[dropcap cap=WE]all know that airlines charge a slew of prices for what is essentially the same product. This is not unlike the price of long-stem red roses, which escalates as Valentine’s Day draws near. How do airlines and florists get away with it? Better yet, what if jewelers could do the same?[/dropcap]
With a change in pricing philosophy, you can.
APPROACHES TO PRICING
There are two ways to approach your pricing: the cost-up approach, which starts with costs and works upward; and the supply/demand strategy, which takes into account an item’s popularity.
In the cost-up method, you add your material and service costs, overheads, etc. and tag on a standard profit margin desired for each of the items to arrive at their prices. So if two similar bracelets are made by the same vendor at the same cost, they will be priced the same, even if one sells 10 times more.
But what about supply/demand? Here, the price fluctuates according to market forces. If an item flies off the shelf, it is priced higher than an unpopular item.
How do you price jewelry using supply and demand? Start with how the buying public perceives your jewelry pieces as opposed to what they cost you to get them into your showcases.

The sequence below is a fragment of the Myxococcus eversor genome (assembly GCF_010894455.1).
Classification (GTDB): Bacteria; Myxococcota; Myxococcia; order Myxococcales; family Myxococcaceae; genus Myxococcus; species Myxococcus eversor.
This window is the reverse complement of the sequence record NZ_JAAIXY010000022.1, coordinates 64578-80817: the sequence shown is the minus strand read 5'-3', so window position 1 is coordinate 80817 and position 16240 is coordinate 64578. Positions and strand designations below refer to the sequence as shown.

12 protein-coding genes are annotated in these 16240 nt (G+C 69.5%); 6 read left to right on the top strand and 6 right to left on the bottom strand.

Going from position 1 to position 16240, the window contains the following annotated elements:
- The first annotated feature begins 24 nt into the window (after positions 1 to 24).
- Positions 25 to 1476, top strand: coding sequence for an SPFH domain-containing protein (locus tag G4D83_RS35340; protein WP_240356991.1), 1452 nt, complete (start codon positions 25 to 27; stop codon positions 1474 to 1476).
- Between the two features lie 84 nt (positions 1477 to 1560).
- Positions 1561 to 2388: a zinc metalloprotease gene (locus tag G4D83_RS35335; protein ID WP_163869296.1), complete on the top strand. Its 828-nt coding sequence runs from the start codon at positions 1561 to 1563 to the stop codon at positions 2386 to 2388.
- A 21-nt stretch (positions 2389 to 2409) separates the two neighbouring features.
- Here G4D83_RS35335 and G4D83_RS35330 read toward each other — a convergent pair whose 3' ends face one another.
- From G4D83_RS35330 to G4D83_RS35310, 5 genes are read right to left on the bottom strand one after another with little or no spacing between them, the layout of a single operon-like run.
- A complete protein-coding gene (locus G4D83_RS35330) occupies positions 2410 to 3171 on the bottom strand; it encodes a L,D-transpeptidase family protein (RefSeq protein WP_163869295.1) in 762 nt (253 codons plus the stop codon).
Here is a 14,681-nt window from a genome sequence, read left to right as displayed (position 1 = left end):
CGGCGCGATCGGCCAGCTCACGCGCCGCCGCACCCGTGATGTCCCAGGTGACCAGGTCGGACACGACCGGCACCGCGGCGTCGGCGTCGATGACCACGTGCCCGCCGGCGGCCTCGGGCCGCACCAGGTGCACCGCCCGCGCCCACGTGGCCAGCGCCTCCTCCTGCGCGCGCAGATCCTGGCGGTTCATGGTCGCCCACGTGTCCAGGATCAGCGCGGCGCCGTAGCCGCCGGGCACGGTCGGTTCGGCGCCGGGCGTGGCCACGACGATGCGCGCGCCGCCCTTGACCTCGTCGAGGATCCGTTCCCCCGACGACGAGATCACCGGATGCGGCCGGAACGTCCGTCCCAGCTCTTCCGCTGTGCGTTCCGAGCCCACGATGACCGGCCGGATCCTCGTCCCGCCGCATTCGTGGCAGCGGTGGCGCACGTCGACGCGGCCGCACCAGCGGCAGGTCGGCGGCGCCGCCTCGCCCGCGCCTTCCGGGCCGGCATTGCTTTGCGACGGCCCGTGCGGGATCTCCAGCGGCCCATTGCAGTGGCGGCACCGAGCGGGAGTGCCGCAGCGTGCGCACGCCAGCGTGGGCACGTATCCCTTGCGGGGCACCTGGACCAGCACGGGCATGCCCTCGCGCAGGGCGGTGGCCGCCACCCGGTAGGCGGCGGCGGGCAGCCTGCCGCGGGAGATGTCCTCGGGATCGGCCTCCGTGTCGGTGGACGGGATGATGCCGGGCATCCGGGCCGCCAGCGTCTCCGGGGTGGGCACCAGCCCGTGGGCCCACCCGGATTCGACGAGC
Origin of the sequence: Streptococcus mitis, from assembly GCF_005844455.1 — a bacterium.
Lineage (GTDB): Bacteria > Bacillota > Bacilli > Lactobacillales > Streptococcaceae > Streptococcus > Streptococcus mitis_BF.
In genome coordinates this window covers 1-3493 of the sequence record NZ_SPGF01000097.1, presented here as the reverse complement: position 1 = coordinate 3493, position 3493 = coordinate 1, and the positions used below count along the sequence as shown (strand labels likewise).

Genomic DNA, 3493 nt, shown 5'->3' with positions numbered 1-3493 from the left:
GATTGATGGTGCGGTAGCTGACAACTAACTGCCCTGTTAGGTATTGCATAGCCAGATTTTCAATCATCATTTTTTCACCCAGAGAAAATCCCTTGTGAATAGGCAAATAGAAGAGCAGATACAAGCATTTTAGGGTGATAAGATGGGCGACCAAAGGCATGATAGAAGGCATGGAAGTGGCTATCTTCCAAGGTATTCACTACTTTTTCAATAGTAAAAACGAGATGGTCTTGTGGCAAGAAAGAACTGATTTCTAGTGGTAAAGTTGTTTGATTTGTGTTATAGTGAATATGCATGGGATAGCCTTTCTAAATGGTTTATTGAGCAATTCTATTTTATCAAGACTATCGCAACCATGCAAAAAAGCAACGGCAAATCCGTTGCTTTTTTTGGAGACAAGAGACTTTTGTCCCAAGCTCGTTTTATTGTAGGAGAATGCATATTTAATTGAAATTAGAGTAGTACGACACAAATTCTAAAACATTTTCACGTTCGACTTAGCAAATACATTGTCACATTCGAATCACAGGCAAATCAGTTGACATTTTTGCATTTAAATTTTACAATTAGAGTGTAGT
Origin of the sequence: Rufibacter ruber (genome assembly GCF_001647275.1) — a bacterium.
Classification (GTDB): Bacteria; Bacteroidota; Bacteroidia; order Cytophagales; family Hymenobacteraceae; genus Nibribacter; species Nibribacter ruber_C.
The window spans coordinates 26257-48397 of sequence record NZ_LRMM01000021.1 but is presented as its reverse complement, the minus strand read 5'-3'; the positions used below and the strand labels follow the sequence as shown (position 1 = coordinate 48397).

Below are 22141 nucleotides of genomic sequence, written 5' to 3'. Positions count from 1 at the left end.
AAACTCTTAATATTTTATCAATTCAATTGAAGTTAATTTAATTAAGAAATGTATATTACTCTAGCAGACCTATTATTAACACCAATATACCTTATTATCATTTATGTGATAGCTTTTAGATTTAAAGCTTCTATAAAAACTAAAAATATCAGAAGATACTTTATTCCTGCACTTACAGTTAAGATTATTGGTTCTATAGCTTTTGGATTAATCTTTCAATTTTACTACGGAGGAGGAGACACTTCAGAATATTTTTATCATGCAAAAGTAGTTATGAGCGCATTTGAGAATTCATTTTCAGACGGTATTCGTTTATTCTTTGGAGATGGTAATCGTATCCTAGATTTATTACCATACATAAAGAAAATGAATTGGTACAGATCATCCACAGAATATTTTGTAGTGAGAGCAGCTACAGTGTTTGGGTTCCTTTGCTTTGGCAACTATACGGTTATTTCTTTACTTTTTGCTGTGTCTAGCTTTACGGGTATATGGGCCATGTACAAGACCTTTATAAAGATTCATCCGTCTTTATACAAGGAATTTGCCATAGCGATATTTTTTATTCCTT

Go through your top sellers with a fine-tooth comb. If they flew off the shelves at $280, wouldn’t it make sense to offer the next consignment at $299? You can always bring it back down in a month or Get the Biggest Bang for Your Retail Price so if it doesn’t work. Unless you try, you will never know. Even at a $20 premium on 20 percent of the product lines (or say 500 bestsellers) at your store, you would make $10,000, and that’s based on only one stock turn per year. In fact, the industry average for top sellers is 3 to 4 turns a year. Do the math, and you may be taking home an extra $40,000 in profit. Not all items are created equal, and while some may fetch good premiums, others will fall by the wayside. But, if you work at finetuning it, the extra profit generated by those that sell repeatedly at the higher price will more than compensate for those that did not do so well.
The best place to start is with your big-ticket items. Why? It makes for a smaller test bed as there are fewer items but more dollars available and you can easily monitor and fine-tune.
Your customers will let you know when you have reached your top price on an item when sales dry up. Don’t worry: The extra profit from the successful price increases will offset any short-term loss of business on those that aren’t.
Unless you are a psychic, there’s no knowing exactly what a customer is willing to pay for an item. But, with trial and error, you’re almost guaranteed to get around that challenge.
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Edge Retail Academy, 1983 Oliver Springs Street Henderson NV 89052-8502, USA